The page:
This applies to languages outside FP as well. If you compare popular OOP languages to some less popular which tend to use more English words, the last ones would feel easier to understand for people with no programming experience.

Compare:

public void IsWithinRanges<T>(T number, param Range<T>[] ranges) where T : INumeric
{
    foreach (var range in ranges)
    {
        if (number >= range.Left && number <= range.Right)
        {
            return true;
        }
    }

    return false;
}

to:

public function void IsWithinRanges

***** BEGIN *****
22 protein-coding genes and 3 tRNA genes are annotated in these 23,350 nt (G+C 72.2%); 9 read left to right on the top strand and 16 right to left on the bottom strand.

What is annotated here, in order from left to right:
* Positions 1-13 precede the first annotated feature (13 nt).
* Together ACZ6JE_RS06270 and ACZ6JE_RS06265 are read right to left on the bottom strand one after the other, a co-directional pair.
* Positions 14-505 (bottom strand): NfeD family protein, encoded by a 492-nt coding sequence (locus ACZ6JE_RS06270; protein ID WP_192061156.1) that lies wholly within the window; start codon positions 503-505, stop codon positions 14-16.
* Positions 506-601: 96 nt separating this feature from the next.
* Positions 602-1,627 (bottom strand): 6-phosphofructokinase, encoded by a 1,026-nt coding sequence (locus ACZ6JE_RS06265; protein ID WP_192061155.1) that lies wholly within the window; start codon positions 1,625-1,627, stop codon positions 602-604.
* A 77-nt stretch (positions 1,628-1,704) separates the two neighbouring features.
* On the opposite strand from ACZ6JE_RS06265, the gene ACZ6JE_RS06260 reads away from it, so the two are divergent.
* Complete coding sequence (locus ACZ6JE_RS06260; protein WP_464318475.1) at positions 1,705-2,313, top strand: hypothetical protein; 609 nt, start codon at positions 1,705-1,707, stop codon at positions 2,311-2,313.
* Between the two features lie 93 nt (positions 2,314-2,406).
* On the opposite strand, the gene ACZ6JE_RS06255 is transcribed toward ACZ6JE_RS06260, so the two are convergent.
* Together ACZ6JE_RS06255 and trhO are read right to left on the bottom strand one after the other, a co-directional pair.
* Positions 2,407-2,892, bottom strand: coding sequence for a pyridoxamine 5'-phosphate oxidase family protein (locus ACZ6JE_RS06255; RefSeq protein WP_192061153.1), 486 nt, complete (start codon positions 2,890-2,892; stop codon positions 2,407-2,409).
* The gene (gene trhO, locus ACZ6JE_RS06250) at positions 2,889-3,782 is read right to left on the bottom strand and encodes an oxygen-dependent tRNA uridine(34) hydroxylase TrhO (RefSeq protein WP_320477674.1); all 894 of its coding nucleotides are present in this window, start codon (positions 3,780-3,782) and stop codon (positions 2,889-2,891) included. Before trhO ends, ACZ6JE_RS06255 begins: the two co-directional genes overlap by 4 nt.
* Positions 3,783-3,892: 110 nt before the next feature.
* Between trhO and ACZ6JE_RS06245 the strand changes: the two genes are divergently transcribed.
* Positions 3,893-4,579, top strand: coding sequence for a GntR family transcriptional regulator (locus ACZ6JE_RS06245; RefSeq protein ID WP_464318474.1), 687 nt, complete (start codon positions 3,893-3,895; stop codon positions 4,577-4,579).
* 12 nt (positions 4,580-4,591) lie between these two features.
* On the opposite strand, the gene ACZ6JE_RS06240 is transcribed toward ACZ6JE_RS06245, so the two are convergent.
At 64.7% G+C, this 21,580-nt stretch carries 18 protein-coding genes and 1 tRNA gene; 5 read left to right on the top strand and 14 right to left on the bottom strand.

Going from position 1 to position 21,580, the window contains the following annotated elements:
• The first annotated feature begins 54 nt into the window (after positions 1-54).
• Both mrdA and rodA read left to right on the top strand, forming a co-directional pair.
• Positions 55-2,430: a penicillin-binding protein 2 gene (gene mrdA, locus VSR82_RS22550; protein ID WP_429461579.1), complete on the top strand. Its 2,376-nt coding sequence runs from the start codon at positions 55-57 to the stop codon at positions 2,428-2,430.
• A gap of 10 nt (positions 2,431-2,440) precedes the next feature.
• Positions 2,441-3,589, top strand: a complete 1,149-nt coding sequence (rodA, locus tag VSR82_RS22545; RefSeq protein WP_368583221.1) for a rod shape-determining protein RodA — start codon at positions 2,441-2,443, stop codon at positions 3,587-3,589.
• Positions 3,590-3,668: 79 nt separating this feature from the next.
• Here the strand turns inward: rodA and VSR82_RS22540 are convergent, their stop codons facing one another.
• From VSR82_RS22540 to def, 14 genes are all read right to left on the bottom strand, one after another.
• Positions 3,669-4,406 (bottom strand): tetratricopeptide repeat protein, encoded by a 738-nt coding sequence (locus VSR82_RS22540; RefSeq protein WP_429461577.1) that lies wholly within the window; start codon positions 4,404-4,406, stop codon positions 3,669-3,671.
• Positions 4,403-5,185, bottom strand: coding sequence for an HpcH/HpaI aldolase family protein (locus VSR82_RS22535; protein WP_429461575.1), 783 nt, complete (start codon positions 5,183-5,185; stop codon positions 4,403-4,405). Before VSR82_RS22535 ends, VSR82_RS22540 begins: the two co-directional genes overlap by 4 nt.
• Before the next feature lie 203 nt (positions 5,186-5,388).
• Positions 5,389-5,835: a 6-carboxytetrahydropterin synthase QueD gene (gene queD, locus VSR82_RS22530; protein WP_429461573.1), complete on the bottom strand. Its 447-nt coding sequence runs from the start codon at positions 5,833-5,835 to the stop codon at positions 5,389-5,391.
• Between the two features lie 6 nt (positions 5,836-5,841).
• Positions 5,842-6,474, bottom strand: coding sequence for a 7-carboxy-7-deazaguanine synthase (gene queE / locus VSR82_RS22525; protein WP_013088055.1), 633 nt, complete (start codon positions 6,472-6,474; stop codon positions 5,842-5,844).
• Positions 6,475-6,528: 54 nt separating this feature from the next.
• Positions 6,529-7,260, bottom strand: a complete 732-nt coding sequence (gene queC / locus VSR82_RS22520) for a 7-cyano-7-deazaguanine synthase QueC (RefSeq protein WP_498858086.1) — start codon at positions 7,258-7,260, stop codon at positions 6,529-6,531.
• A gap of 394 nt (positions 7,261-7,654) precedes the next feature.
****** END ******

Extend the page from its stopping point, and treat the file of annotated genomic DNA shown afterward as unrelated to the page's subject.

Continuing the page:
with parameters T number, param array of (Range of T) ranges
    using generic type T
    given that T implements INumeric
{
    for each (var range in ranges)
    {
        if (number is from range.Left to range.Right)
        {
            return true;
        }
    }

    return false;
}

In the same way:

var a = ((b - c) in 1..n) ? d : 0;

could be expressed in an imaginary language as:

define variable a being equal to d if (b minus c) is between 1 and n or 0 otherwise;

When shorter syntax is better?

While more verbose syntax is easier to understand for a beginner, more compact syntax is easier for experienced developers. Shorter code means less characters to type, which means more productivity.

Especially, it really doesn't make sense forcing a person to type a keyword to indicate something which may be deduced from the syntax.

Examples:

  • In PHP you need to type function before every function or method, with no specific reason to do it.